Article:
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23-11-2017 | Leukemia | Article

Levofloxacin for febrile neutropenia prophylaxis in acute myeloid leukemia patients associated with reduction in hospital admissions

Journal:
Supportive Care in Cancer

Authors: Samantha S. F. Lee, Adrienne E. Fulford, Maureen A. Quinn, Jamie Seabrook, Irina Rajakumar

Publisher: Springer Berlin Heidelberg

Abstract

The purpose of this study is to evaluate the efficacy and safety of prophylactic oral levofloxacin in acute myeloid leukemia (AML) patients after receiving consolidation chemotherapy to prevent febrile neutropenia.
We conducted a retrospective chart review of 50 AML patients who were prescribed levofloxacin and 50 AML patients who were not prescribed levofloxacin post-consolidation chemotherapy between June 2006 and August 2013 at a tertiary academic medical center. The primary outcome of this study was to evaluate the effectiveness of levofloxacin in preventing hospital readmission due to febrile neutropenia. Secondary outcomes evaluated the safety of this therapy, including the rate of Clostridium difficile-associated diarrhea (CDAD) within 30 days from discharge of receiving consolidation chemotherapy and rate of fluoroquinolone resistance in positive bacterial cultures.
Hospital readmission due to febrile neutropenia after the first consolidation cycle occurred in 42% of patients prescribed levofloxacin, as compared to 72% that were not prescribed levofloxacin (p = 0.002). This was also significantly reduced when levofloxacin was prescribed after all consolidation cycles (51.4 vs. 67%, p = 0.023). CDAD did not occur in any patient prescribed levofloxacin after the first cycle, compared to one case in those not prescribed levofloxacin. Evaluation of the impact on fluoroquinolone resistance was limited due to a paucity of fluoroquinolone susceptibilities reported.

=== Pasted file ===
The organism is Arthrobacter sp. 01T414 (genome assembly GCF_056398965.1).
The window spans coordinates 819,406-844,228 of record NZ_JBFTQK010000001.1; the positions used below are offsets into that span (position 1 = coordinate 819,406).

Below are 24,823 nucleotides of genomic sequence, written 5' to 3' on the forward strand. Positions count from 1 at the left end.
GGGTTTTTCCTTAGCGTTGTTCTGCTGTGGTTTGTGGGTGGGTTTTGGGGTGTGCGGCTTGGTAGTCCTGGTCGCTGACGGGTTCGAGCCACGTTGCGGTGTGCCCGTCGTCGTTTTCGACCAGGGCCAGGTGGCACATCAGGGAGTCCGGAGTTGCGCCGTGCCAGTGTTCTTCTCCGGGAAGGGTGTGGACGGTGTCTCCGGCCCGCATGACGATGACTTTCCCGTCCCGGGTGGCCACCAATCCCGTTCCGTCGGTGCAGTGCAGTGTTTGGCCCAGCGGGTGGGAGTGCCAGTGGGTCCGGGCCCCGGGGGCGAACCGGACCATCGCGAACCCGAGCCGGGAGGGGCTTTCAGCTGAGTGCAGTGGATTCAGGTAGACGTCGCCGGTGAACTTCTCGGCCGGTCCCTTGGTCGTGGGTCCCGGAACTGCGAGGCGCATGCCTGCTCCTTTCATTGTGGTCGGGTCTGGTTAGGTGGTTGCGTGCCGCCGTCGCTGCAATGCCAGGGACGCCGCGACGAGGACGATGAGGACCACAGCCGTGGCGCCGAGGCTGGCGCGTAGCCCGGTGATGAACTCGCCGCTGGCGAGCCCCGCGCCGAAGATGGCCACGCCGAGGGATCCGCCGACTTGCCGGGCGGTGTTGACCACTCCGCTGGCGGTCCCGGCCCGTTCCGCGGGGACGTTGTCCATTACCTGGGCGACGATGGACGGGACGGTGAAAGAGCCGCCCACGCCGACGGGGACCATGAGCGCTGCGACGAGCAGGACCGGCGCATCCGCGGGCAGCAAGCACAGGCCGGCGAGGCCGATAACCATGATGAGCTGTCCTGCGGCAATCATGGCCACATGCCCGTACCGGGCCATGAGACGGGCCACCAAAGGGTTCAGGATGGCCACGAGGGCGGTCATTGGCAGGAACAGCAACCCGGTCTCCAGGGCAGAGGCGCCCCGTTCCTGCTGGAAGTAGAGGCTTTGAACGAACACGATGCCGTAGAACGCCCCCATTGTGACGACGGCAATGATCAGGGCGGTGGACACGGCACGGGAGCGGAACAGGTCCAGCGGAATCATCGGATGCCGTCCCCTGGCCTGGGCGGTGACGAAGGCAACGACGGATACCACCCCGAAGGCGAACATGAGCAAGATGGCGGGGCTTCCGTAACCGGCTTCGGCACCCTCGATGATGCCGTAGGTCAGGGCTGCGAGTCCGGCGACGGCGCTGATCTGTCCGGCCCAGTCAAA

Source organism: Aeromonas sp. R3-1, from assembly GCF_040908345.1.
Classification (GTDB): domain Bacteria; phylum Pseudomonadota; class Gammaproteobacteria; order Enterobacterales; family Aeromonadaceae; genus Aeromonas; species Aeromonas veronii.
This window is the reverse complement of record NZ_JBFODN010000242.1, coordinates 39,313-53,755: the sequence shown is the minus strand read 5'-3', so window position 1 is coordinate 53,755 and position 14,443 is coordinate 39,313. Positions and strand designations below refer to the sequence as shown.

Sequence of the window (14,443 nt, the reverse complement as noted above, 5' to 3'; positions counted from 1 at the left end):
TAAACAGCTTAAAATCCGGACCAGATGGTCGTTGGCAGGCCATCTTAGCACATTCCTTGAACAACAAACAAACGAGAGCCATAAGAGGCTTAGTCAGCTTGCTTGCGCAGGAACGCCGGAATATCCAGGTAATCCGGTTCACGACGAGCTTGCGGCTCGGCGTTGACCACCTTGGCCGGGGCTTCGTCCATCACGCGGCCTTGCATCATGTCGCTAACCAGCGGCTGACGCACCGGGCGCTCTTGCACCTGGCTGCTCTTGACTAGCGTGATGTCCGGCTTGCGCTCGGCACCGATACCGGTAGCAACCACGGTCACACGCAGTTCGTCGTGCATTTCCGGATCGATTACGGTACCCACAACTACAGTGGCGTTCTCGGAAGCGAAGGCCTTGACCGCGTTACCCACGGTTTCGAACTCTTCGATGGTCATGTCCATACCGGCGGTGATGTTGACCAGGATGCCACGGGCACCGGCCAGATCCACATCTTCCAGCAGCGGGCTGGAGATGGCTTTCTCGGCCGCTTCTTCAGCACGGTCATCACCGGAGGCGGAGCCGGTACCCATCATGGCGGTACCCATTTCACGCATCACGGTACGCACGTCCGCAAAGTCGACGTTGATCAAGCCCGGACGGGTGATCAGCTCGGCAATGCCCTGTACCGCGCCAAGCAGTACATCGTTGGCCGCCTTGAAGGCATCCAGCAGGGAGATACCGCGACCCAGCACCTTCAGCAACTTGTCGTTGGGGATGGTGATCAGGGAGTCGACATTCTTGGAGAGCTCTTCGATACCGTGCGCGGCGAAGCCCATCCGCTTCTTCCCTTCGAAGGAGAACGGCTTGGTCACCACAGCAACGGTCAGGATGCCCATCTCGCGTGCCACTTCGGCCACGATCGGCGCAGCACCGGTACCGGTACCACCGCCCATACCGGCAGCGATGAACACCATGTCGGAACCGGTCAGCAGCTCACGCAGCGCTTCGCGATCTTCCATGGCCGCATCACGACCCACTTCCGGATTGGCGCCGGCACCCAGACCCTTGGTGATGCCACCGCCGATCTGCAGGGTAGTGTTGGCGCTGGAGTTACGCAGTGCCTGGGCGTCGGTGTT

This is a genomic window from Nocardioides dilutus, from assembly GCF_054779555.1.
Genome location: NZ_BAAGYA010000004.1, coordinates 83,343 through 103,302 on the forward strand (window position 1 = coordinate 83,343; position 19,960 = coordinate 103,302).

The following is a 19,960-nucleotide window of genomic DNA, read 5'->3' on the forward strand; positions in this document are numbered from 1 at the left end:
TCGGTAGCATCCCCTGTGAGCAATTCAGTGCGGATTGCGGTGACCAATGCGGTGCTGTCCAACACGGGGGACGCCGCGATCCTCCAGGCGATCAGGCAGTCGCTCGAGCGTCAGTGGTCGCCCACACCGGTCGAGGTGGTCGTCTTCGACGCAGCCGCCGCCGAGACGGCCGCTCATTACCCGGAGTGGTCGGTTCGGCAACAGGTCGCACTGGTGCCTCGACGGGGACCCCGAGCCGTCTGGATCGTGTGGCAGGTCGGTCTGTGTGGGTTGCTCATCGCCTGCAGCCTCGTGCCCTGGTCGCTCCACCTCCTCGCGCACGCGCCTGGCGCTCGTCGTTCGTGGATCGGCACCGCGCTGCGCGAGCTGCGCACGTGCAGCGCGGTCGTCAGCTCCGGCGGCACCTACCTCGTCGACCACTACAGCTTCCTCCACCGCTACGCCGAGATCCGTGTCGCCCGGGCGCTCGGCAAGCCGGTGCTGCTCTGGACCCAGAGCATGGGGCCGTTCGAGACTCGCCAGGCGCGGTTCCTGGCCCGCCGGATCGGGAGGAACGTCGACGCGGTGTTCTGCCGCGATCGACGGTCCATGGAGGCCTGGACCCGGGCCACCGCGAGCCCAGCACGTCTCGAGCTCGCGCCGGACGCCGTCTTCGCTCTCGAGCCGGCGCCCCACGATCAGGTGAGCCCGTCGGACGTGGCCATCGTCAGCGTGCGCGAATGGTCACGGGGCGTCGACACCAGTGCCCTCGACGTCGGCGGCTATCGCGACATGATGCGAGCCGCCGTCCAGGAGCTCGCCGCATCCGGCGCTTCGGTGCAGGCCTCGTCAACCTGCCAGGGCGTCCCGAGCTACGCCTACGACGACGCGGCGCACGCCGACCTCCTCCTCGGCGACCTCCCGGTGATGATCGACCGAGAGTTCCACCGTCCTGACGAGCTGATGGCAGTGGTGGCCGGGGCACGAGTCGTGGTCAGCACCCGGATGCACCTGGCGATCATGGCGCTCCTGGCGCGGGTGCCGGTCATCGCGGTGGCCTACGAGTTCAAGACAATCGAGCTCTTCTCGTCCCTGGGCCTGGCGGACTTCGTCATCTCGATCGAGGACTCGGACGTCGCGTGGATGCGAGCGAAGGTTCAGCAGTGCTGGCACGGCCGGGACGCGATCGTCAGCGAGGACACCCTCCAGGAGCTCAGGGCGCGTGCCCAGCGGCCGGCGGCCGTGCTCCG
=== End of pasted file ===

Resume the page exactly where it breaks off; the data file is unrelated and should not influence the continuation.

Prescribing oral levofloxacin post-consolidation chemotherapy in AML patients is associated with a reduction in febrile neutropenia. Further research is required to identify the impact on fluoroquinolone resistance and risk of CDAD.

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